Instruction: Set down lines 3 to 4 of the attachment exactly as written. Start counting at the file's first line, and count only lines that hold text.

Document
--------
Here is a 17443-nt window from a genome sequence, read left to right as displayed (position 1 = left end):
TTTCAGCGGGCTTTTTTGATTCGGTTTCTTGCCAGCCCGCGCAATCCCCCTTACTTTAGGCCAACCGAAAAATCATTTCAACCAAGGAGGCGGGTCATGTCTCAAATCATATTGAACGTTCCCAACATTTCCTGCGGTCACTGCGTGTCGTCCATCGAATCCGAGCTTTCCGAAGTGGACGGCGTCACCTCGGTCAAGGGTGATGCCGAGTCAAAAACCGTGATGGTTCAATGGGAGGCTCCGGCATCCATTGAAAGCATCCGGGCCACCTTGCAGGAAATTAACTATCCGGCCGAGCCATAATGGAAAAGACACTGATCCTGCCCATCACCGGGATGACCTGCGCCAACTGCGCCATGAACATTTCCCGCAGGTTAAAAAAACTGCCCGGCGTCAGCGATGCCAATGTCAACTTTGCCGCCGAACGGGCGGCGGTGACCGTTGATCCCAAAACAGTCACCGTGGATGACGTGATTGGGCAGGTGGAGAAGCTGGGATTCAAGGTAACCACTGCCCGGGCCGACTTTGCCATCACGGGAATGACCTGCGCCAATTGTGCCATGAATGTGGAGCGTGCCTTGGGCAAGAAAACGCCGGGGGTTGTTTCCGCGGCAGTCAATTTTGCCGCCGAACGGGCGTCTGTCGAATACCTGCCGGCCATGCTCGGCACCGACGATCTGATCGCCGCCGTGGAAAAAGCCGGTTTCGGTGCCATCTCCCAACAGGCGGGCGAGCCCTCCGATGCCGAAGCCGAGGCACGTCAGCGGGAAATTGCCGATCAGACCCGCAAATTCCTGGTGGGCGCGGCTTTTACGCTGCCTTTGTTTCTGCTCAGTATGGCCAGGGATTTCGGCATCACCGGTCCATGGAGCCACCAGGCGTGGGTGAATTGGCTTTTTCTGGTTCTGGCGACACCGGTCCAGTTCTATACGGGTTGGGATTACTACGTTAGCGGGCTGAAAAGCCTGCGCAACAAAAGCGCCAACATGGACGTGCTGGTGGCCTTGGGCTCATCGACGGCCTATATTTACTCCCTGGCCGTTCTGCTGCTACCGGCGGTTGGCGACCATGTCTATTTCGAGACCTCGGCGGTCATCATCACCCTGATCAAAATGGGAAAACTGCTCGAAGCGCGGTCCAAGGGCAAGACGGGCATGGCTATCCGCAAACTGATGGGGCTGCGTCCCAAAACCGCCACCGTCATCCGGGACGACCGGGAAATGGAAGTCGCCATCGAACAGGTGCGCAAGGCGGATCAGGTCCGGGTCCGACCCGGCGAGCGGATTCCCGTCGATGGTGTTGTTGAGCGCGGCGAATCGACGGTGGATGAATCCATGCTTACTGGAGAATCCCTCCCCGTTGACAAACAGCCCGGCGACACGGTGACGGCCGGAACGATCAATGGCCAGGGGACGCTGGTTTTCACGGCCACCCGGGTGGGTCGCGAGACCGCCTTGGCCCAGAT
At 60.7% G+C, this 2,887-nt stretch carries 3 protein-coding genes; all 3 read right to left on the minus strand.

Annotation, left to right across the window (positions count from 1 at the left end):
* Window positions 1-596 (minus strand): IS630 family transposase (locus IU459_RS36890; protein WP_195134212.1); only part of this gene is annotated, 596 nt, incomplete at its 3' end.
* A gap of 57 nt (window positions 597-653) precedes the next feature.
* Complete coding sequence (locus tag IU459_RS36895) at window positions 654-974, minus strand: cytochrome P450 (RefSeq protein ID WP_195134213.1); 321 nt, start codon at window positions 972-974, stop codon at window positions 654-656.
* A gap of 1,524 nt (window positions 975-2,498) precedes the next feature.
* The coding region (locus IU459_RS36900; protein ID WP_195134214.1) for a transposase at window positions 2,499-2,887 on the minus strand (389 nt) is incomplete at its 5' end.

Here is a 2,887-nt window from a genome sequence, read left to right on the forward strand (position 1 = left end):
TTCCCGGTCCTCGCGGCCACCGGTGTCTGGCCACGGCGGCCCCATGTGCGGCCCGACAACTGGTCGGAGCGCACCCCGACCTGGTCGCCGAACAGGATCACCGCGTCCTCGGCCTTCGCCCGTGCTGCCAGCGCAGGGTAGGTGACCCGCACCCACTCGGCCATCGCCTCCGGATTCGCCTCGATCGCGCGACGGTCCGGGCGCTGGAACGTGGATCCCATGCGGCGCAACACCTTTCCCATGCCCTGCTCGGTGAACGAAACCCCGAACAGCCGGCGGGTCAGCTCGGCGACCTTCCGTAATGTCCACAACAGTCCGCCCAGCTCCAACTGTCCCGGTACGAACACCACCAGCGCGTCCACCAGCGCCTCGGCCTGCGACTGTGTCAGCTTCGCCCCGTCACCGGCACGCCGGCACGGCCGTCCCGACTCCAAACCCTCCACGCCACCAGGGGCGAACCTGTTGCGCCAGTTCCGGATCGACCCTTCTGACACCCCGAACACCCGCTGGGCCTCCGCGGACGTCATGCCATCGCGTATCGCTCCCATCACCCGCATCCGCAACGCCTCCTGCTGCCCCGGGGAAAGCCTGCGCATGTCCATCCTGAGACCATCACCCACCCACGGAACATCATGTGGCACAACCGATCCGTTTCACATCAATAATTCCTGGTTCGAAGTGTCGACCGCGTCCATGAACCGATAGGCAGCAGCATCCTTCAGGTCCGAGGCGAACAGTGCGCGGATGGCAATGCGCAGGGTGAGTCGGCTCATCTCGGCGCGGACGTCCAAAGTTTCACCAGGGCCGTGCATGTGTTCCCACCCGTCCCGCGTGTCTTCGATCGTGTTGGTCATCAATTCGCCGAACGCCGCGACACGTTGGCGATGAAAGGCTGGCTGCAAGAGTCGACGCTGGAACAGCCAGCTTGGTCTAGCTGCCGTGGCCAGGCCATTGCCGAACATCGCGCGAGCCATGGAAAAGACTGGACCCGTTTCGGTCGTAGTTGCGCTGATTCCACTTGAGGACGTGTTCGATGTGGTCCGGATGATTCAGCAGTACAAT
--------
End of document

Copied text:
At 60.7% G+C, this 2,887-nt stretch carries 3 protein-coding genes; all 3 read right to left on the minus strand.

Annotation, left to right across the window (positions count from 1 at the left end):